This is a review of our lovely friend Tammy’s book You Can By Happiness (And It’s Cheap). This book has been out for a few months and I’m sort of late writing this review. But trust me, I do think you should go out and get this book, especially in this season of culturally-enforced consumerist mania.
But first, let me talk about my last semester of college. I took a Photography 101 class. I figured it would be a fun way to finish out my last semester at school before I graduated. I used an old Pentax film camera and we shot in black and white. We developed our film and our prints in a darkroom. I spent the last few months of my undergraduate degree sweeping around Cambridge and Boston, looking for interesting things to take photos of.
But what I remember most about my photography class was what a loathsome bitchface the instructor was. During the first class, she announced that no one, NO ONE, was allowed to miss a single class, or she would fail them. One woman was getting married and would be going on her honeymoon, would it be okay to miss a class? No.
Okay, so some instructors are quite strict about that sort of thing. But another student said he was commuting up from New York City to take the class. He was allowed to attend every other session, because, I presumed, it flattered the professor’s ego.
She was likewise strict about homework and darkroom time. It didn’t matter that taking photos, then developing the film and prints took more time than all my other classes combined. Most of her instruction was not really creative guidance, but sort of inane chatter about how grass is green, but in black and white photography, it would be considered “medium gray.” Like her son’s hair, because his hair was green, so her son’s hair would be “medium gray.” Ah, ha, ha. So anyway, moving on.
At the end of the semester, I learned that she was a ridiculous flake and left for South America without submitting final grades. Which was fantastic, because it jeopardized students’ diplomas and their ability to partake in the graduation ceremony. In Harvard Yard. You know, something that wasn’t likely to happen again in my life. The University had to frantically track her down, where ever the hell she was, and get the grades from her.
So I have my photography final in a box. It has survived numerous rounds of downsizing. We have gotten rid of a lot of stuff in the past few years. Every once in a while, I look in that box. When I look at the photos and the film, I don’t really recall my last semester at school. Or the last few months I spent taking photos in Boston, before I left Massachusetts to move to the west coast. I don’t look at that stuff and get good feelings. I look at my photography final and I remember what a fricken bitchface my photography instructor was.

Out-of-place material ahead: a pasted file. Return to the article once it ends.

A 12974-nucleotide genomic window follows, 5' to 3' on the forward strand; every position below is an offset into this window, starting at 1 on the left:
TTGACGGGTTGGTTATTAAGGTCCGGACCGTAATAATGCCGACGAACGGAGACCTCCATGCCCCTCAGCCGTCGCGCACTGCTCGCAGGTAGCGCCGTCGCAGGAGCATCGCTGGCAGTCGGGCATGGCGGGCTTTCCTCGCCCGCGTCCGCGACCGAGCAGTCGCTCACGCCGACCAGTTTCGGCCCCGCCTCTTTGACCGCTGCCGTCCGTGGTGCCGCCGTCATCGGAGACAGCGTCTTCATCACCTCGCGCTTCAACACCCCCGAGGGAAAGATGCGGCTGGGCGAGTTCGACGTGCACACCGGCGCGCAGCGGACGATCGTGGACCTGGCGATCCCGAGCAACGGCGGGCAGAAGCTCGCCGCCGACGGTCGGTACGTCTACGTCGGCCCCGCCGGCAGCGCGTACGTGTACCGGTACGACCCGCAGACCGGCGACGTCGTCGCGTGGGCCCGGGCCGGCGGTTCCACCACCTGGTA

I have a couple other boxes like this. Boxes that I look into and think ulg, then I close the box back up for another year. I guess I have held onto my photography final because it was from a monumental period in my life. My last semester at school. The last few months of living in Boston. The last time I lived in Massachusetts, where I have not lived since. It has always felt like I should hold onto that connection to the past, even when it didn’t bring fond memories. It was sentimentality for the sake of sentimentality. Which to me, has become a thoughtless reason to hold onto something. I still have those memories. I don’t need a box full of ghosts to bring them back.
I have a lot fewer of these ghost boxes than I used to. I have a lot less of everything. Fewer books. Less furniture. Fewer kitchen gadgets. Fewer clothes. I got rid of these things intentionally. I realized I was keeping them just for the sake of keeping them. Which for me, was a completely thoughtless way to live. Plus, it was a pain in the ass to lug all that shit around with me as I moved around. We have slowly shed the items in our lives that made us feel bogged down. And without getting woo-woo or “spiritual,” I can say we felt lighter and less encumbered. It feels fantastic to get rid of stuff.
And we are, you know, just normal people. As much as I’d like to think we lead a “simple” lifestyle, we are pretty conventional. We have a car. Dave has a job. We rent an apartment. Even with all our downsizing and attempted frugality, you wouldn’t be able to look at us on the street and whisper, Ooh, look! Minimalists!
And that is where Tammy’s book comes in. As with Tammy’s other writing, she seems to harvest all the best ideas you may have ever had, and instead of losing them in the din of daily life, she writes them all out for you in a organized and readable way. Tammy’s voice is like a sensible and cheerful friend. She relays how her previous conventional lifestyle was leaving her unsatisfied, and ultimately, unhappy. She shares the revelations she and her husband Logan experienced as they trimmed their debt, their belongings and their space. They now live in an adorable tiny house in Northern California.
You Can Buy Happiness is filled with interviews of other people who have gotten rid of their stuff, downsized, simplified, and reoriented what is important in their lives. At the end of each chapter, Tammy offers many micro actions as gentle guidance to help you along. It’s not always easy to simplify your life, no matter how much you might want to. Tammy’s book helps clear the path.
You may not end up living in 128 square foot tiny house as Tammy and Logan have. But the beautiful thing about You Can Buy Happiness is that it is inspiring no matter what your aspirations may be. This is not an austere, inaccessible book written by a minimalist guru. It’s a wonderful reminder that there may be sweeter, simpler goals than accumulating stuff and attempting to win the rat race.
I plan on getting rid of my ghost box full of college photography. I feel better already.